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Prague Day Two: A Sense Of Wonder, But Where The Hell Is My Luggage?

August 8, 2012

My life is currently dominated by the absence of luggage.

I sent some information and a query to the British Airways website today.  I never trust those “contact us” pop-up boxes; I seriously doubt that any competent individual is monitoring them.  Still, I composed an elaborate explanation of where my bag probably got separated from its plane.  No word yet.

Other than the clothes I am wearing and my thrift shop purchases, this is what I have with me:

Not a lot of stuff with which to build a life in a new country, is it?  

I walked to the Praha Thrift Store today and bought a pair of pants, two shirts, a towel, a fork, a knife, a spoon, and a pair of underwear.  (They didn’t have any socks.)  740 CZK, ($36.40)… yikes!   Many things are cheap in Prague, (beer!), but American-style thrift shops have not caught on yet and these simple items cost much more than they would have in the states.  Still, when you need clean clothes, you need clean clothes, and you will pay what you must.  That’s the kind of insight economists get paid good salaries to make, even though everyone already knows them, which kind of defeats the whole wisdom-of-the-market argument that economists also get paid good salaries to make.  But I digress.

I walked several miles around Prague today, on various errands, mostly related to my absence of luggage, but also just by way of exploring.

I love the old trolleys.

Imagine living in a building like this!  It’s on my bucket list.

I bought stuff.  Here are two things I bought today.

The pocket notebook, at 10 koruna/crowns/CZK, (about 50 cents), was a deal.  The soda turned out not to be a soda at all, but a rather strong alcoholic drink.  It’s funny, when you unknowingly drink something with alcohol, you have a completely different experience—cognitively if not metabolically—than when you intentionally knock one back.   It’s just one more odd little experience you’ll never have in your country of origin.  I’m wondering if it was caffeinated, because my first thought was that I had drunk some sort of so-called energy drink.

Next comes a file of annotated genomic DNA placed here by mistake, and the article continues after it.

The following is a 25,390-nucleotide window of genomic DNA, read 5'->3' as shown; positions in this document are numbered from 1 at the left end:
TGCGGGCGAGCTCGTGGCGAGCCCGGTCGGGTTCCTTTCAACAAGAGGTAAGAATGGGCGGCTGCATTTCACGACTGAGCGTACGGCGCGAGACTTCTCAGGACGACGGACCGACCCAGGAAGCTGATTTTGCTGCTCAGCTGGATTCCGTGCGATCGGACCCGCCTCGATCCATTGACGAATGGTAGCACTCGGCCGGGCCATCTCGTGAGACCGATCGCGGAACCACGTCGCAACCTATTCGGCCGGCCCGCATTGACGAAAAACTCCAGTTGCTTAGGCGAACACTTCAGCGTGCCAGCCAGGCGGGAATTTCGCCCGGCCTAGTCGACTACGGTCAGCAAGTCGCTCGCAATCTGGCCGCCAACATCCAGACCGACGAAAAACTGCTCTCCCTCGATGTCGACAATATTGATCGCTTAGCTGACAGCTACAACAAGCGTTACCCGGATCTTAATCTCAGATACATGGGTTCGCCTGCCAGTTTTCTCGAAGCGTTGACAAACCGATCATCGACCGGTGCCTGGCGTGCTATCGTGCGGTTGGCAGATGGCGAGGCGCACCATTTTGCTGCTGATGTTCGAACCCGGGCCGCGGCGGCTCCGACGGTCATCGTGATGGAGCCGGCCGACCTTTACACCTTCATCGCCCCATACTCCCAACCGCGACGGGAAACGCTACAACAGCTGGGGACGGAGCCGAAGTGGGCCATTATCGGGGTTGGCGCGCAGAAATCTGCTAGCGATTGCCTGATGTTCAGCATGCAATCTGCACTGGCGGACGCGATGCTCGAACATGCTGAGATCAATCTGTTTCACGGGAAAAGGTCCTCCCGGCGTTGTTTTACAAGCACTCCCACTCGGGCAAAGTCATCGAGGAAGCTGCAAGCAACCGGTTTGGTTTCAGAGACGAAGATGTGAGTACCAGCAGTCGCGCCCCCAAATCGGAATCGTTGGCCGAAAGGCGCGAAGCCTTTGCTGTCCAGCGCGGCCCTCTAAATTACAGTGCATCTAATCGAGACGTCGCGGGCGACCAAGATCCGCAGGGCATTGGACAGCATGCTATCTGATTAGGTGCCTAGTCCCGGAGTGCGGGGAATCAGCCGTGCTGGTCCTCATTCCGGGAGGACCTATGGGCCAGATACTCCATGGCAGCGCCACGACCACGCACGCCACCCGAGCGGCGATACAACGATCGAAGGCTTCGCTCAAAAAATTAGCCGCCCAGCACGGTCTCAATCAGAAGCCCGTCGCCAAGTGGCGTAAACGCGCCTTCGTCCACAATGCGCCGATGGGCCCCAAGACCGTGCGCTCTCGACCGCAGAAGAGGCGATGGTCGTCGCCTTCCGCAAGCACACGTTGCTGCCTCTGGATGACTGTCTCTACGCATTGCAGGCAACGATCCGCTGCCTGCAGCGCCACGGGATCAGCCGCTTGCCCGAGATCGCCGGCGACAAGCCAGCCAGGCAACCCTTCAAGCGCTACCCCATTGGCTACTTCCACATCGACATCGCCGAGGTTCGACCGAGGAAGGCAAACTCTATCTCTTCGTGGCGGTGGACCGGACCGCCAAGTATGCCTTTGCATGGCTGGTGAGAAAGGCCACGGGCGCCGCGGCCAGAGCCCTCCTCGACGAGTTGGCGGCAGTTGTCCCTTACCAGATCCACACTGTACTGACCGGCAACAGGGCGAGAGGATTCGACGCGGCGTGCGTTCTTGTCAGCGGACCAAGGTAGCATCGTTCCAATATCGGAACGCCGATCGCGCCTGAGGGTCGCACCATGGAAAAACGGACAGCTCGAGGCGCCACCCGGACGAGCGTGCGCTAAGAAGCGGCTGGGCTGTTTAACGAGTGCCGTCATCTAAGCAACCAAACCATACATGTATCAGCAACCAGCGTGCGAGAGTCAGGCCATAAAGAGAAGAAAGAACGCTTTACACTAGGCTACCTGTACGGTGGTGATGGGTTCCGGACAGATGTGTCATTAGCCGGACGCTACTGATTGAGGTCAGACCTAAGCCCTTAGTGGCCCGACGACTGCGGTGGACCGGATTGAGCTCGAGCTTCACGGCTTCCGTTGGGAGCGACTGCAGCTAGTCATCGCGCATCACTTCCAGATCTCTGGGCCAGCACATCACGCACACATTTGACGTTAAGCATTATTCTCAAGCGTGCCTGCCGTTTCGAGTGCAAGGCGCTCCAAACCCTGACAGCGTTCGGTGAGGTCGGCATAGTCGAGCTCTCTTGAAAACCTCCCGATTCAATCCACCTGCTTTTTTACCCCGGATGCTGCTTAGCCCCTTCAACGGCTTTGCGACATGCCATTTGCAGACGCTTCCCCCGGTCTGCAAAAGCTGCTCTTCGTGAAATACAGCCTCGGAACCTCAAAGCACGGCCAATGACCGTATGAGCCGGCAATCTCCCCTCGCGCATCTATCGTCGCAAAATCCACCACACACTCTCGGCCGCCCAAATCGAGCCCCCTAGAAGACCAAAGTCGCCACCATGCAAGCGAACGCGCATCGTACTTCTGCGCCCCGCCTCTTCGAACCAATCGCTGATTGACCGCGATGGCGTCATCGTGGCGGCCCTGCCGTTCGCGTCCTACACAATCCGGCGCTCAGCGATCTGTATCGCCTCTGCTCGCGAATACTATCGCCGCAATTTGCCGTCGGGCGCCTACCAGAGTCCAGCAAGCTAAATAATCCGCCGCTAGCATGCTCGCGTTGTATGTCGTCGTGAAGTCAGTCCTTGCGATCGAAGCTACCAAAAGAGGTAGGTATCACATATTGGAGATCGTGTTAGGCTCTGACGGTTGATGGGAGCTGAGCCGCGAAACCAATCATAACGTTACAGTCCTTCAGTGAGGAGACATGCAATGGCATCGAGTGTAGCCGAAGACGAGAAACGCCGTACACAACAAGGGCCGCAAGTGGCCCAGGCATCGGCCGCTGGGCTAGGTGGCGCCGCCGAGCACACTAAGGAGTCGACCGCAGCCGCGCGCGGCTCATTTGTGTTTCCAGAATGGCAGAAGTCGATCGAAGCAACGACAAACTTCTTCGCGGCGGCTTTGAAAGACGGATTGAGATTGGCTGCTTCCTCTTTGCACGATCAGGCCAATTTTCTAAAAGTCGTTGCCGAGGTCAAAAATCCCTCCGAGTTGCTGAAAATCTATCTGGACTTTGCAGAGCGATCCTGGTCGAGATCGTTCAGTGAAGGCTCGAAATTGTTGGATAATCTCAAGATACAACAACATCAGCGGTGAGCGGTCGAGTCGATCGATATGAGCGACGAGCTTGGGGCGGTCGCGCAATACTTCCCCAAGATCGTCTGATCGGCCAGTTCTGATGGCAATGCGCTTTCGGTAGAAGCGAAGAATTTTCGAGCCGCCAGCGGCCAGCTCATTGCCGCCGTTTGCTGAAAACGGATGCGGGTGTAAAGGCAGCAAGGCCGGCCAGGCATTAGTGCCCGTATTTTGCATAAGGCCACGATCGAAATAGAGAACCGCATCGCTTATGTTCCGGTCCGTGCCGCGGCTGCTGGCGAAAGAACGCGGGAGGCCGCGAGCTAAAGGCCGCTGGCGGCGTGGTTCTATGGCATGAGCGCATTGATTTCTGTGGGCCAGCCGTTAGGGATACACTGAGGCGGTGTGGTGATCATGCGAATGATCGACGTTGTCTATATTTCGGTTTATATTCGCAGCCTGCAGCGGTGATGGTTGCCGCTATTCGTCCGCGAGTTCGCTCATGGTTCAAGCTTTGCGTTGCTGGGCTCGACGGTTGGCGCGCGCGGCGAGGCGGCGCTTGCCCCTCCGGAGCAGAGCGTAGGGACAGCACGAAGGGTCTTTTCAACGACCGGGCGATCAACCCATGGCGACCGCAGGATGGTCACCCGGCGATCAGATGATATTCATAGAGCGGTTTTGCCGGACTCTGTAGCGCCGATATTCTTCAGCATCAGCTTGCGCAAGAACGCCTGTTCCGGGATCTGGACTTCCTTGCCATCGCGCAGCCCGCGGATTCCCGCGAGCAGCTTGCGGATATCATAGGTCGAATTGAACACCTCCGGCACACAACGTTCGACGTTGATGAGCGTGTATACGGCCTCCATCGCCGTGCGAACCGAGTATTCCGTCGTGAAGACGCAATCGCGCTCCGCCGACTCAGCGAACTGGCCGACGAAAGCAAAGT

I also bought some groceries: fruits and vegetables, bread, olives, some Asian chili sauce.  I managed to avoid eating in a restaurant today, which is a big money-saver.  Conducting all these little retail transactions, I have had opportunities to use my few words of Czech.  I can now employ dobrý den, dobrý večer, děkuji,  prosim,  and na shledanou with sufficient aptitude that Czechs seem to get the drift.  Not much, but it’s a start.

I’m starting to get the hang of Czech money.  The coins are more valuable than American coins.  The one on the left is 50 CZK, and it will pay for your beer plus a tip.  It’s equal to about $2.50 American.  I wonder if it’s a peculiarity of American money that coins are only for very small purchases.  I think it will be necessary to stop converting values in my head, and simply start thinking about currencies the way the locals do.  To me, paying for a beer with a coin feels like getting an outrageously good bargain, but that’s only because I’m used to thinking of coins as things you put in vending machines.